MURDOCK, MINN. – A Nordic heritage group that religious scholars have identified as a white supremacist organization is firmly rooted in this Swift County town.
For $ 45,000, the Asatru Folk Assembly (AFA) bought an abandoned Lutheran church and created its third “Hof,” or assembly hall, joining others the group operates in California and North Carolina. Organizers said the hall was intended to serve believers throughout the Midwest.
This decision surprised many in this city of 275 people 115 miles northwest of the Twin Cities. Word of the deal spread last week after the political blog Bluestem meadow reported it. There has been a lot of talk about the sale on social media, said Brianna Watkins, who lives 4 miles outside of town.
“People don’t like what they hear,” she says. “They call them white supremacists.”
Mayor Craig Kavanagh said he first heard about the church at a city council meeting last week and was trying to find out more about the group.
“I know I have a bunch of people in town who are excited about this,” he said. “People don’t know what to think. Obviously, some expect the worst.
The people of Murdock have nothing to fear, said Allen Turnage, a Florida lawyer who bought the church on behalf of the group and sits on the AFA’s national board of directors.
The organization exists to celebrate the ancient pre-Christian heritage of Nordic worship, he said, comparing it to groups that celebrate ancestral Native American or African cultures.
“We worship our god, we love our history,” Turnage said. “A lot of people seem to make it a calling not to let us practice our faith in our own way.
“You can call us whatever you want, but that doesn’t make us that. “
“Asatru” is an old Norse word meaning roughly “belief in the gods”. It is used by a number of groups, primarily in North America and Europe, who practice a Nordic version of paganism, or pagan religion.
The Asatru movement is young, born in Iceland about 50 years ago, and has tens of thousands of followers around the world.
Not all Asatru groups follow the same credo. The beliefs of the Asatru Folk Assembly, as stated on the group’s website, are explicitly pro-white.
“We at Asatru support strong and healthy white family relationships,” AFA says ethics statement. “We want our children to grow up to be the mothers and fathers of their own white children.
“We believe that these white family friendly activities and behaviors should be encouraged while these destructive white family activities and behaviors should be discouraged.”
A black man who sought to join the group would not be abused, Turnage said, but would be encouraged to look elsewhere for his beliefs.
“We would definitely talk to him and try to suggest to him that his own ancestors would probably be the place to be,” Turnage said, noting that he and others had received a similar response in the past from Native Americans when ‘They expressed interest in learning more about indigenous religious practices.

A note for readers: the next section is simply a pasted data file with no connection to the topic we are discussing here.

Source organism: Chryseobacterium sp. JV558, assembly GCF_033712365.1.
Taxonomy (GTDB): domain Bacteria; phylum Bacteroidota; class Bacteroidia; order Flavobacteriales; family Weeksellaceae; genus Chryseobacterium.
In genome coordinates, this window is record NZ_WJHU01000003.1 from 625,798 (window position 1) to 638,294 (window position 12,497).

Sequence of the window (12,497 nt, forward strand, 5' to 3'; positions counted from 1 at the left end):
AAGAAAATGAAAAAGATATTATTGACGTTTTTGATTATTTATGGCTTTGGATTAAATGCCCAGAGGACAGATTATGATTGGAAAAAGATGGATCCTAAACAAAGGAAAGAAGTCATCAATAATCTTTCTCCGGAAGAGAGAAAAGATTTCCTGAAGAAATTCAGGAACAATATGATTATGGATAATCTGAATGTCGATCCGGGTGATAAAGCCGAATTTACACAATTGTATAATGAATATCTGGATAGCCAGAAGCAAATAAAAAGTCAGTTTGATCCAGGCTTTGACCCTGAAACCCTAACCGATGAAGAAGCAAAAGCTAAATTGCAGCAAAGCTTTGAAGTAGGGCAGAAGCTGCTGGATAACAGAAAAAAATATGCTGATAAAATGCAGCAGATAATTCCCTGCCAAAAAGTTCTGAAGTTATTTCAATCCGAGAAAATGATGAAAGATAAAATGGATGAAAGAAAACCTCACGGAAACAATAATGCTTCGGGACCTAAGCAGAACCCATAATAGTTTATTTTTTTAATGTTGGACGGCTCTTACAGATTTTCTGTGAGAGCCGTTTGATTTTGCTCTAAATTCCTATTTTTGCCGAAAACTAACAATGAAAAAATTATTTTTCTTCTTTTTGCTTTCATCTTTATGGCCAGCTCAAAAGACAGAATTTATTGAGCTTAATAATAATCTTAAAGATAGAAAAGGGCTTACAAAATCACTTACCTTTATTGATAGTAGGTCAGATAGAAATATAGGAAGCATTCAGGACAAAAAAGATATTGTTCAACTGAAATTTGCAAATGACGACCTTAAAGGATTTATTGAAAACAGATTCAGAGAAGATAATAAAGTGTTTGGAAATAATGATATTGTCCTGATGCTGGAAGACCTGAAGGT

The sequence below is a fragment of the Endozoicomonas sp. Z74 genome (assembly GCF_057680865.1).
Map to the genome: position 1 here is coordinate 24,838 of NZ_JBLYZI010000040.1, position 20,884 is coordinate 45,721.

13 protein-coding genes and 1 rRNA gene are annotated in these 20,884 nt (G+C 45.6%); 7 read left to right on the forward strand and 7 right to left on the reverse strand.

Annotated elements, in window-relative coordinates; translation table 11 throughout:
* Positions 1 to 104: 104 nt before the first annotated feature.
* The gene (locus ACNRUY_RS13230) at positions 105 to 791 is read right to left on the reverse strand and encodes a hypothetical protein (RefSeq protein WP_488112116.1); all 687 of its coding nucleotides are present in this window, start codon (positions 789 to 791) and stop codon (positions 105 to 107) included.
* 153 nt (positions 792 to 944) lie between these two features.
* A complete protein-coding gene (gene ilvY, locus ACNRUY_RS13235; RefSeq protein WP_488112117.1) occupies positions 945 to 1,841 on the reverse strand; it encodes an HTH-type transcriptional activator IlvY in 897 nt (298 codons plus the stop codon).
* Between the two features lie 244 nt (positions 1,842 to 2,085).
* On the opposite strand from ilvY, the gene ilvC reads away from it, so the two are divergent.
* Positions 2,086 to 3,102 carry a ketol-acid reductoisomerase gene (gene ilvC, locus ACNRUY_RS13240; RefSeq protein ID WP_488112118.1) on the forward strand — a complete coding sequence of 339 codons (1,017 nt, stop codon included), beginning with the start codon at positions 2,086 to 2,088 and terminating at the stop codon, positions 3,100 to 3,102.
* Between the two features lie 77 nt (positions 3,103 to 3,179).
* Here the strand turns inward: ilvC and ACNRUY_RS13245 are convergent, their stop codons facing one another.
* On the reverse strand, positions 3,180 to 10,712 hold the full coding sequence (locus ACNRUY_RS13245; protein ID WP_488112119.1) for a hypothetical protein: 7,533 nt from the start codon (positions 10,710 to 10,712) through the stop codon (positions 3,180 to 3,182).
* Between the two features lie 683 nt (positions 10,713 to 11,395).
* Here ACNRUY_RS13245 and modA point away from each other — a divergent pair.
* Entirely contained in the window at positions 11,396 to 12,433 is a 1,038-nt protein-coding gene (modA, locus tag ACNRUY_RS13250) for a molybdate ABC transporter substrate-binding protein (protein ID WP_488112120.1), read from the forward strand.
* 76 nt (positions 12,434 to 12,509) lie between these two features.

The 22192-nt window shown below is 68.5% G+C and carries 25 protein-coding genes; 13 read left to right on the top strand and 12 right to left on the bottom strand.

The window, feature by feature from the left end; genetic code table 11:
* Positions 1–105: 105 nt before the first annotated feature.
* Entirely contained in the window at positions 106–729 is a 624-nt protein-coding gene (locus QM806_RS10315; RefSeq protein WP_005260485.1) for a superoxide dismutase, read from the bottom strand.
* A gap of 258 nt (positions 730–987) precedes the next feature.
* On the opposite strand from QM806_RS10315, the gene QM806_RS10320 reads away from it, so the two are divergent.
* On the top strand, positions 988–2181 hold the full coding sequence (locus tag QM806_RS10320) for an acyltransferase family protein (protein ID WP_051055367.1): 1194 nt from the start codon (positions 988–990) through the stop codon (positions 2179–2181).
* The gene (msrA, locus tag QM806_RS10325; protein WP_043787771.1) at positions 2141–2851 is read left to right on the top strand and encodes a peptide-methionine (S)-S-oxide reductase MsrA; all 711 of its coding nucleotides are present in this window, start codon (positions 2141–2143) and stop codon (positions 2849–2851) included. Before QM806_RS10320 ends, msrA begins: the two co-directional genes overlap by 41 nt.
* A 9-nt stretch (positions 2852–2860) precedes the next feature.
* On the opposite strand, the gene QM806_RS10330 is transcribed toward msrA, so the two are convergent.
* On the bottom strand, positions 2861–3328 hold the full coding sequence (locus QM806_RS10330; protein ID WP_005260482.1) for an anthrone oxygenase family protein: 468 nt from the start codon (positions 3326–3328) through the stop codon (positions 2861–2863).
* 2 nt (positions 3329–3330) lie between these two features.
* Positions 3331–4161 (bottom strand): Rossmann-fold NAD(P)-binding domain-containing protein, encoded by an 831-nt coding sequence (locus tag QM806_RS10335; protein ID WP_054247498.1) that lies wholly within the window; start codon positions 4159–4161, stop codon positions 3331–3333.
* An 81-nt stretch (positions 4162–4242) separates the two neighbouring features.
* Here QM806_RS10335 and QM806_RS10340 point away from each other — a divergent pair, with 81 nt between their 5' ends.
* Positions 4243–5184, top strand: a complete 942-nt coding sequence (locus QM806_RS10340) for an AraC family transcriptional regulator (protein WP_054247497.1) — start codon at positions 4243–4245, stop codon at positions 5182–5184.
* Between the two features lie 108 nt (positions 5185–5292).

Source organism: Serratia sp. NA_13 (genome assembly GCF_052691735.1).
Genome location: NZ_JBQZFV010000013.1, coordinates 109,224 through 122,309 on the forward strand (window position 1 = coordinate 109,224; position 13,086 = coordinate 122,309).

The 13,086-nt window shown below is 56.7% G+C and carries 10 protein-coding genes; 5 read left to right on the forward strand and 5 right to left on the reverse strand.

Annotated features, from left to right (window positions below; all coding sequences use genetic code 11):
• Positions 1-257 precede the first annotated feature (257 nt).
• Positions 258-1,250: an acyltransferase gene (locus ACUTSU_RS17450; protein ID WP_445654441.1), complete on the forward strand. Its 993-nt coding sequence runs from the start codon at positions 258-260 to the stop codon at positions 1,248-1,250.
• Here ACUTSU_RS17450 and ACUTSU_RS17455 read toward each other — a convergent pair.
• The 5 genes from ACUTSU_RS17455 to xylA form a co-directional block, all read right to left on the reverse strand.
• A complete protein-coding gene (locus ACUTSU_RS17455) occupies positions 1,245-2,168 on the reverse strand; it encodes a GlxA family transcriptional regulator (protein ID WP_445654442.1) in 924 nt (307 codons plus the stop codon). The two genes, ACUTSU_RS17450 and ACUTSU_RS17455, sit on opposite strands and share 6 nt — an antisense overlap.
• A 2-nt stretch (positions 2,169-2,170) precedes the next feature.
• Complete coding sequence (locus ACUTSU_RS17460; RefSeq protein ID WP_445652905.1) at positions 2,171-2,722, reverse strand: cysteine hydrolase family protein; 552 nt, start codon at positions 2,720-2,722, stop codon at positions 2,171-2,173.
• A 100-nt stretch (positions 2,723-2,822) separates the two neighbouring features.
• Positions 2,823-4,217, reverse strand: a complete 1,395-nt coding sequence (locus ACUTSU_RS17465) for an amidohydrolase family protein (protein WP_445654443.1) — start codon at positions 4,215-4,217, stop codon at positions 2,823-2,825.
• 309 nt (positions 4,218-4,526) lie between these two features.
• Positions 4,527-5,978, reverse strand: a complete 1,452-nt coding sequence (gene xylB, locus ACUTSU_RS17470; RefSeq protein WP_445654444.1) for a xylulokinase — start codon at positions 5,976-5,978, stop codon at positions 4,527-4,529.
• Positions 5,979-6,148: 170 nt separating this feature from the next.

But the AFA seeks to keep extreme views out of its organization, he added.
“We don’t let everyone in,” Turnage said. “There are some people we have kicked out of membership because they have that rabid look in their eyes and want to cause problems for others. These people are not ours.
Religious scholars who study pagan and pagan religions have identified the AFA as a racist fringe group, said Holli Emore, executive director of Cherry Hill Seminary in South Carolina, a seminary for pagan and earthly spiritualities.
“They have white supremacist beliefs,” Emore said. “It’s widely accepted. “
Jennifer Snook, a senior lecturer in sociology at Grinnell College in Iowa who studies paganism, said the group had learned to “disinfect” themselves with positive, non-controversial social media posts.
“They show pictures of rallies, charity food drives and motivational stuff,” she said.
Recent AFA Articles Facebook page showed members repairing the church in Murdock, which needs a lot of work, said Brad Wood, who lives nearby and attended the Lutheran Church before its dissolution.
“The basement would be flooded and there would be bats in it,” he said.
The prospect of a group of white supremacists settling in Swift County is particularly worrying, said Peter Kennedy, a Murdock resident, as the region’s growing immigrant and black population has been well accepted. .
Many Hispanics and Somalis have moved to the region in recent years to work on dairy farms and meat packing plants, he noted.
“We just don’t need that bullshit here,” Kennedy said. “What other religion in the world values the color of your skin?
“Maybe the real face of racism comes to meet us face to face at Murdock.”
Previous versions of this article misinterpreted the Cherry Hill seminar.